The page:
New master pages in SharePoint 2010 – A set of new master pages is introduced in SharePoint 2010 as described in the previous section. The v4.master page is the new primary master page in SharePoint 2010. It provides the SharePoint 2010 look and feel, interface, and functionality, including the ribbon – a new interface with menus, buttons, and commands similar to Microsoft Office applications. Other master pages include the minimal.master page for full-screen applications and functionality; the default.master page for legacy SharePoint 2007 sites; and the dayandnight.master page for publishing-enabled sites in SharePoint Server 2010.

Primary master page used for site and application pages – The primary master page is now used for both content pages and application pages in SharePoint 2010. This means that your customized master page not only appears on your site’s home page, list and library pages, and user-generated pages – but it also appears on your Site Settings page, Edit View page, and most administration pages served from the _layouts directory on the server. As a result, you create the design once and users see it throughout the site.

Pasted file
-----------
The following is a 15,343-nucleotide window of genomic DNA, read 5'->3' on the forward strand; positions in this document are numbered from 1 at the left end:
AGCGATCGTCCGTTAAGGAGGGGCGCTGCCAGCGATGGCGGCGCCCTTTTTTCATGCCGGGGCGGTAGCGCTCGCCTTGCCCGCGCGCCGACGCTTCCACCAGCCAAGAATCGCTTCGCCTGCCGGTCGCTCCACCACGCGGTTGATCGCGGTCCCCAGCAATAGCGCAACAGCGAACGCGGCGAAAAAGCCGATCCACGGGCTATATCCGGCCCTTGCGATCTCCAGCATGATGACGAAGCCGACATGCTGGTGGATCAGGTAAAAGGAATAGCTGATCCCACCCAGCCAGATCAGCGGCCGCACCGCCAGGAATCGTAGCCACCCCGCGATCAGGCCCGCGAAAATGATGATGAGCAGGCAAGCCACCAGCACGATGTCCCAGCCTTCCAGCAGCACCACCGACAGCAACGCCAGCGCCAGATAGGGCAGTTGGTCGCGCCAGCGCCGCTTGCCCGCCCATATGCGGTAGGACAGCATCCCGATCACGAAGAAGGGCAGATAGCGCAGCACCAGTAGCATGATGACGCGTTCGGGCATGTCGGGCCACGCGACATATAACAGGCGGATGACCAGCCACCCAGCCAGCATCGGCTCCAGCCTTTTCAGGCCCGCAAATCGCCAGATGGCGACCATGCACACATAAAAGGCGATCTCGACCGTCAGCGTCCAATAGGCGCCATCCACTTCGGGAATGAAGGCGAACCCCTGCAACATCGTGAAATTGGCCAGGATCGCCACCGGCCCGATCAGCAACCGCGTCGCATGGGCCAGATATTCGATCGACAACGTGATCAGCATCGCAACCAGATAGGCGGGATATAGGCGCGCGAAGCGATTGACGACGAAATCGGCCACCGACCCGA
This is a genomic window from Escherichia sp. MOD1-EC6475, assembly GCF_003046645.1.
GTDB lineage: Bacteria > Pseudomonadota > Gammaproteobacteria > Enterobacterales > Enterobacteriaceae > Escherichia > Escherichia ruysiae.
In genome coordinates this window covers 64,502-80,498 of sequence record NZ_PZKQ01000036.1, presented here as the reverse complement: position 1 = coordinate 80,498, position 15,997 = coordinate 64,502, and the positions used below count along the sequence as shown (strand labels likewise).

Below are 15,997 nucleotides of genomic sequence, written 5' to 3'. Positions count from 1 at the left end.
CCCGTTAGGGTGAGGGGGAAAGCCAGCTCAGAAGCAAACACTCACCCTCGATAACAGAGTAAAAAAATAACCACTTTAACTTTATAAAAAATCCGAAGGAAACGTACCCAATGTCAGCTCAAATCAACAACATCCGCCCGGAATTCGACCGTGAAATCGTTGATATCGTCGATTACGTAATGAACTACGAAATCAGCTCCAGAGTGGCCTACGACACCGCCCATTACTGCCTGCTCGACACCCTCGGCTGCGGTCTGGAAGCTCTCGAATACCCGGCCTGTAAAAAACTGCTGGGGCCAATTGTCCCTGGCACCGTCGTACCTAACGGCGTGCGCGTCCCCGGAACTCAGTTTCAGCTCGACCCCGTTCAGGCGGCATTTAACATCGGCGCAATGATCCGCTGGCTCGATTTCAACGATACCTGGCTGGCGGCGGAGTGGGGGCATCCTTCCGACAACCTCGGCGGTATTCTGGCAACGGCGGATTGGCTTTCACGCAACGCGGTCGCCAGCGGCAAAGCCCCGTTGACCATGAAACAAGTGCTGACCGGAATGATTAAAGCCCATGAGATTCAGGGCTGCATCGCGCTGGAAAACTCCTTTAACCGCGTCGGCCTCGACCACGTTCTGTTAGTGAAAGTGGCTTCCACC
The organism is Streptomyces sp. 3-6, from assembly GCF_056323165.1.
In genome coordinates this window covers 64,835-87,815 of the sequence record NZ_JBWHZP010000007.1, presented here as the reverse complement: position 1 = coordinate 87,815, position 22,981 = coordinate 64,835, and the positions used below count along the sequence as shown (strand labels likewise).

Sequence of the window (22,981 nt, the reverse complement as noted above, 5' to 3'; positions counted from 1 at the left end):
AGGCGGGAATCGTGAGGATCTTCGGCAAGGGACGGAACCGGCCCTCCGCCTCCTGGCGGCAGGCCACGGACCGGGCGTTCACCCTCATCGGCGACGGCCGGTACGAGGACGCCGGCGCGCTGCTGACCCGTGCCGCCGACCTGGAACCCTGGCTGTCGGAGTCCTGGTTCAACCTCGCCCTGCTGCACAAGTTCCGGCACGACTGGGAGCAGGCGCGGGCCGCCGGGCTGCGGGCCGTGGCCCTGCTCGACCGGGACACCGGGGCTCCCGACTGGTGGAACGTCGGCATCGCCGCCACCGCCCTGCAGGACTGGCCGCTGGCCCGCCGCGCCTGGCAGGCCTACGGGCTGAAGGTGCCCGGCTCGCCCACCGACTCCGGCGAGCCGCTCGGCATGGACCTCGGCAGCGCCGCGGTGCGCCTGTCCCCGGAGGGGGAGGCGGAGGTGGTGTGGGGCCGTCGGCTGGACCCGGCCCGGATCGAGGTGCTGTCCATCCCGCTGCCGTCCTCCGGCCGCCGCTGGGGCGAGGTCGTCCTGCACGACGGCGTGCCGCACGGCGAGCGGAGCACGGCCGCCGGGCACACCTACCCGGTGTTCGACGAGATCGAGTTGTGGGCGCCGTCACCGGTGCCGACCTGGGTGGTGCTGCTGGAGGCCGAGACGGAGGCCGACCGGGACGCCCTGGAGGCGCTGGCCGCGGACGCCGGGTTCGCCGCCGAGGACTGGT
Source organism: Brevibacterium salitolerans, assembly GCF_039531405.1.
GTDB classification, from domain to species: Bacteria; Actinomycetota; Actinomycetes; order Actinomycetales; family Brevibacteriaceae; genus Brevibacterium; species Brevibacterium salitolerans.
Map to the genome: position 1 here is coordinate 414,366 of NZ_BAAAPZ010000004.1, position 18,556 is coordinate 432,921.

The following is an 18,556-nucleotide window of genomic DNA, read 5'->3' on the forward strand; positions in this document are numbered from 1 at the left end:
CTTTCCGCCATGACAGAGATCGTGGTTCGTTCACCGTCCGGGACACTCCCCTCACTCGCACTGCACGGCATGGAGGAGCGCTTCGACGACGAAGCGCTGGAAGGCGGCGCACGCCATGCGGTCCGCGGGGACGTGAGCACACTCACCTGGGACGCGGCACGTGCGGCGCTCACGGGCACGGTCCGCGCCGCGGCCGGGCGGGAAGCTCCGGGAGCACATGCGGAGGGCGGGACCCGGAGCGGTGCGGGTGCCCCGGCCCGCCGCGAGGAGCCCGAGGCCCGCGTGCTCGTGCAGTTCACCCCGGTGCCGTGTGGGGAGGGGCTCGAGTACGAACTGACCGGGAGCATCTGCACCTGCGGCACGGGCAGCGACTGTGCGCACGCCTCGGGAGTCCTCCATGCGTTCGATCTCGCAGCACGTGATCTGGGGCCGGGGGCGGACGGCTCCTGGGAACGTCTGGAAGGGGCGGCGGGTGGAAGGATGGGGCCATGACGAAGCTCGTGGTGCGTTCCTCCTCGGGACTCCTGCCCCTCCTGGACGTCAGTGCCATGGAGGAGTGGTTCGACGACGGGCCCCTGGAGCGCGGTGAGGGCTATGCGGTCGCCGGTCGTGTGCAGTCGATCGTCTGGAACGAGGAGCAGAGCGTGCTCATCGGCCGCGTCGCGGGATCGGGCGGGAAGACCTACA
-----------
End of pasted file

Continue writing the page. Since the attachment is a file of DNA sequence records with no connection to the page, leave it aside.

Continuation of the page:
Master page layout uses DIV tags – The default primary master page in SharePoint 2010 uses DIV tags to define block-line elements and sections on the page. DIV tags offer a number of advantages over table tags, which were used in previous versions. For starters, there is more flexibility in how you style the page with CSS, less markup, faster downloads, improved search engine optimization, improved accessibility support, and improved browser support. HTML tables are still used, for example, when you or your users insert Web Parts and other SharePoint content on the page. But for designing and branding master pages, you can work primarily with the DIV tags to structure the content.

Master page features in SharePoint Designer 2010 – There are number of features in SharePoint Designer 2010 that make it easier to create and customize master pages. The navigation menu now includes a Master Pages category that takes you directly to the Master Page Gallery on your site. When editing master pages, you can use new page editing tools to insert and manage layers, or position DIV tags; and you can quickly locate those layers and other elements using the Skewer Click option. When you create new site and Web Part Pages in SharePoint Designer 2010, they’re now automatically associated with the primary master page so you don’t have to manually associate them each time.

Restricting access to master pages – If you want to restrict master page customization using SharePoint Designer 2010, you can do this using the new SharePoint Designer Settings page. This page is available on the Site Settings page for the site collection as well as in Central Administration. You can hide master pages and page layouts, prevent detaching of site pages, and hide the URL site hierarchy in SharePoint Designer 2010 or completely disable SharePoint Designer 2010, as explained next.